In a small room at the Beira morgue, just eight people and a priest walk around a coffin with a young woman’s body, but the sound of their grief carries far.
Christine was 32 and disabled, without the use of her legs. Her heartbroken sister, Maria Vasco, explained that when she heard the cyclone was coming, Christine left her own little house and found shelter in another, believing it would offer better protection from the ravages of the storm.
It didn’t. And just like that she was gone. The loss hit her family especially hard, because it was so sudden.
Beira is still in mourning, still bearing the scars of sudden catastrophe. As the city tries to get back on its feet, its people are still trying to make sense of a singular storm that defied the rules of any they have ever known.
In a local paper, a former Mozambique first lady was quoted saying that Beira will “go down in history as having been the first city to be completely devastated by climate change.”
While there is still an ongoing debate, many international experts believe climate change is the culprit. The extraordinary destruction and flooding clearly points to unprecedented factors.
From above, the outlines of the waterlogged city have been smudged by the winds and an angry sea. As you fly farther into the flood zone, the water goes on as far as the eye can see, submerging everything. It’s believed to have covered an area as large as 2,100 square kilometres.
Within the city of Beira, the roiling sea took giant mouthfuls of the coastal road, and the wind uprooted mighty trees as if they were saplings. They now lie leafless by the side of the road in the dozens, bearing their roots clear out of the ground.
Even the morgue’s roof was blown off, replaced temporarily with a blue tarpaulin held down by rope.
And houses thought to be secure came tumbling down.
“On that day, the house fell in on her,” said Vasco as her sister’s coffin was carried to a small truck en route to the cemetery. Christine was taken to hospital alive but then died of her injuries.
“For the family it’s very difficult.”
It seems nothing was immune. The large hangar at the airport has lost large tracts of roofing. The imposing Sacred Heart church of Macuti was cracked open by the wind, its roof blown clear and down to the ground, along with two of its walls, a fallen nearby tree is now leaning into the rubble.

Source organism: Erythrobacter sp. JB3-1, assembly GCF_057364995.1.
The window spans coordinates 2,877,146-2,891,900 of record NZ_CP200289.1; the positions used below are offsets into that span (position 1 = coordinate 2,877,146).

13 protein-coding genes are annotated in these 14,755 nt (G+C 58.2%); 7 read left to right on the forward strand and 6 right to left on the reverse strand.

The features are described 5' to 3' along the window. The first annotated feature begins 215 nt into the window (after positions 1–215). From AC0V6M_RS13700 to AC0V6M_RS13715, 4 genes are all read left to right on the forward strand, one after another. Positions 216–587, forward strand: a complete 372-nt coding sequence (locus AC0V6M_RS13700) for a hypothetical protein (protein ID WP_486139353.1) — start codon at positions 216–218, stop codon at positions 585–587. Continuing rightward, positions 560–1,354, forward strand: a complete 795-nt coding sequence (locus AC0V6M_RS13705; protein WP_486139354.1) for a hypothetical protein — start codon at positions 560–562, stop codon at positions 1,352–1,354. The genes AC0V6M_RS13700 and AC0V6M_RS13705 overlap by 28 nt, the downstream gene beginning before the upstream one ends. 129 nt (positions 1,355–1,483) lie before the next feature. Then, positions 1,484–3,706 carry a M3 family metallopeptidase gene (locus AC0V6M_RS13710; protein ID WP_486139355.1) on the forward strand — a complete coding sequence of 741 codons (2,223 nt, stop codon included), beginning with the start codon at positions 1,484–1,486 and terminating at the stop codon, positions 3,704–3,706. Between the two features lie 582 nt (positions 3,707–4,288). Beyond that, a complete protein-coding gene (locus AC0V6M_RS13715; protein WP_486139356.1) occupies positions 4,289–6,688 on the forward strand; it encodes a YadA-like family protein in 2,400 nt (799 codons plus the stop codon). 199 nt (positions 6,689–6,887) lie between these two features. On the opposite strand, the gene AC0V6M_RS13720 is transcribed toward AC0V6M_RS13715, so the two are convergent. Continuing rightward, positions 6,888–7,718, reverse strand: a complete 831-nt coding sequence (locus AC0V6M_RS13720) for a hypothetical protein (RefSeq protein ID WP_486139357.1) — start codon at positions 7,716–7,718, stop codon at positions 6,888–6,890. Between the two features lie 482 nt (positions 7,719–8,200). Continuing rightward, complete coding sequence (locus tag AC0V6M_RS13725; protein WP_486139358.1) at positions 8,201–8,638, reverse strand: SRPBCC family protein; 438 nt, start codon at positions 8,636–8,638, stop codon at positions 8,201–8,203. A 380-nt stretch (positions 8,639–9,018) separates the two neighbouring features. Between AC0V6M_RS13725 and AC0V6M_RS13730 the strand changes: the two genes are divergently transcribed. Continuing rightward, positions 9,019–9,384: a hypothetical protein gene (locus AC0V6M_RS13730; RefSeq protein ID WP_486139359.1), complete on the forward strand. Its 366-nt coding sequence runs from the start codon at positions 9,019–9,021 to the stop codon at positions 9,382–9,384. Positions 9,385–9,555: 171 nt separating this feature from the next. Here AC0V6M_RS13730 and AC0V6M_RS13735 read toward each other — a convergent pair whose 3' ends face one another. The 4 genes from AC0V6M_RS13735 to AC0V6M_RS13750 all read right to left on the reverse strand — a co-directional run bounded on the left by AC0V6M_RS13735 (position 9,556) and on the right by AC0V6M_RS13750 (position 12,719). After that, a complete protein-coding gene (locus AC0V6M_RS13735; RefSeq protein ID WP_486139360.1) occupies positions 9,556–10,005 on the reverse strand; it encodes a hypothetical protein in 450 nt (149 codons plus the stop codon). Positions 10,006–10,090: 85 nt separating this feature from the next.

A statue of Mary remains on one of the intact walls. The pews are visible from the courtyard.
Felipe Speng and his sister, who live nearby, walked around the site to assess the breathtaking damage. Felipe has been coming to the church for seven years.
“It sounded like a big house coming down,” he said, describing the church’s destruction that night. “Everyone was scared.”
“We have lost our church, but we are still alive. It’s time to say thanks to God.”
Look past the mangled roofs and the sea-ravaged roads and you can see Beira is trying to pick itself up. Traffic is returning. School kids in uniform walk to class. Electricity is steadily being restored.
Small crews of street cleaners, women and men, some in hard hats and rubber boots, are manually scraping up the storm-broken branches and pitching them into garbage trucks.
They are small steps. Since the storm battered the country’s infrastructure, telecommunication is still extremely difficult. Prices of goods have skyrocketed. Thousands now make their homes in schools and churches. Some 2,800 schools are believed to have been destroyed.
Then there is the destruction of countless of ordinary homes, displacing thousands of people.
“I have lost all my books, my bag, all things,” student Daniel Sarafin told CBC.
“I was supposed to go back tomorrow, but I don’t know how I’ll continue studying, because I’ve lost everything.”
As a remedy, he moved back to his village near Gorongosa National Park.
Others haven’t been so lucky.
A primary school in a central Beira district has been transformed into shelter for those who lost their homes in the storm. Living there means living in close quarters with some 2,100 people.
What was once the courtyard is now full of women and children sheltering in the shade.
The far corner has been turned into a makeshift kitchen, where tree branches felled by the storm are being used as fuel. Classrooms are now bedrooms for way too many people. School desks are workstations where women pick through the beans they plan to cook for dinner.
Two small children play in a puddle of dirty water.
“I’m here because I have nowhere else to go,” says Maria Jamie Jose, who escaped her destroyed home at the height of the cyclone.
“But to live like this, it’s not so good.”
This story originally appeared on CBC